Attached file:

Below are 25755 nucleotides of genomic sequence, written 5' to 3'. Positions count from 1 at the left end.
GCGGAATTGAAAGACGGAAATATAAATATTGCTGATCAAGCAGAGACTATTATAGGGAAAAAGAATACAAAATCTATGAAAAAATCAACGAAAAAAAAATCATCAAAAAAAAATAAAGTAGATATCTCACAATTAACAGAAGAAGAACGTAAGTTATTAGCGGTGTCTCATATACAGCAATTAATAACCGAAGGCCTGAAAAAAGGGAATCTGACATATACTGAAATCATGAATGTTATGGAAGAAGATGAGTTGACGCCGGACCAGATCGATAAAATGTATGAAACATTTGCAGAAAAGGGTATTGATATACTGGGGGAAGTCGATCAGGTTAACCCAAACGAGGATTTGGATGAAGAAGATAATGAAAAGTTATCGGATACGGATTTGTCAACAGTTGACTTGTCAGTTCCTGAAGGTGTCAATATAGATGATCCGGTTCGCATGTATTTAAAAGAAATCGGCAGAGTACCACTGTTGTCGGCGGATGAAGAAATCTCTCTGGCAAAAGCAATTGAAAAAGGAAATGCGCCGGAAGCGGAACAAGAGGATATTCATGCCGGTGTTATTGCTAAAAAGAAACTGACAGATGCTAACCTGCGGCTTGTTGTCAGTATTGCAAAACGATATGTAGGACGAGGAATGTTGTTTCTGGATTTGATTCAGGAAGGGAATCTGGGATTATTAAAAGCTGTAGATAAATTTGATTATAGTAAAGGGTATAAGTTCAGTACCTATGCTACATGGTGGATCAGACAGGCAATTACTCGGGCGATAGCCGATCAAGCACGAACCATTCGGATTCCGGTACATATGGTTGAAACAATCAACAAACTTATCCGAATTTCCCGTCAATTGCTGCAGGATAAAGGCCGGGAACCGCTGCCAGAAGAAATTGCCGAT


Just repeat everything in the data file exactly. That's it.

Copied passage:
Below are 25755 nucleotides of genomic sequence, written 5' to 3'. Positions count from 1 at the left end.
GCGGAATTGAAAGACGGAAATATAAATATTGCTGATCAAGCAGAGACTATTATAGGGAAAAAGAATACAAAATCTATGAAAAAATCAACGAAAAAAAAATCATCAAAAAAAAATAAAGTAGATATCTCACAATTAACAGAAGAAGAACGTAAGTTATTAGCGGTGTCTCATATACAGCAATTAATAACCGAAGGCCTGAAAAAAGGGAATCTGACATATACTGAAATCATGAATGTTATGGAAGAAGATGAGTTGACGCCGGACCAGATCGATAAAATGTATGAAACATTTGCAGAAAAGGGTATTGATATACTGGGGGAAGTCGATCAGGTTAACCCAAACGAGGATTTGGATGAAGAAGATAATGAAAAGTTATCGGATACGGATTTGTCAACAGTTGACTTGTCAGTTCCTGAAGGTGTCAATATAGATGATCCGGTTCGCATGTATTTAAAAGAAATCGGCAGAGTACCACTGTTGTCGGCGGATGAAGAAATCTCTCTGGCAAAAGCAATTGAAAAAGGAAATGCGCCGGAAGCGGAACAAGAGGATATTCATGCCGGTGTTATTGCTAAAAAGAAACTGACAGATGCTAACCTGCGGCTTGTTGTCAGTATTGCAAAACGATATGTAGGACGAGGAATGTTGTTTCTGGATTTGATTCAGGAAGGGAATCTGGGATTATTAAAAGCTGTAGATAAATTTGATTATAGTAAAGGGTATAAGTTCAGTACCTATGCTACATGGTGGATCAGACAGGCAATTACTCGGGCGATAGCCGATCAAGCACGAACCATTCGGATTCCGGTACATATGGTTGAAACAATCAACAAACTTATCCGAATTTCCCGTCAATTGCTGCAGGATAAAGGCCGGGAACCGCTGCCAGAAGAAATTGCCGAT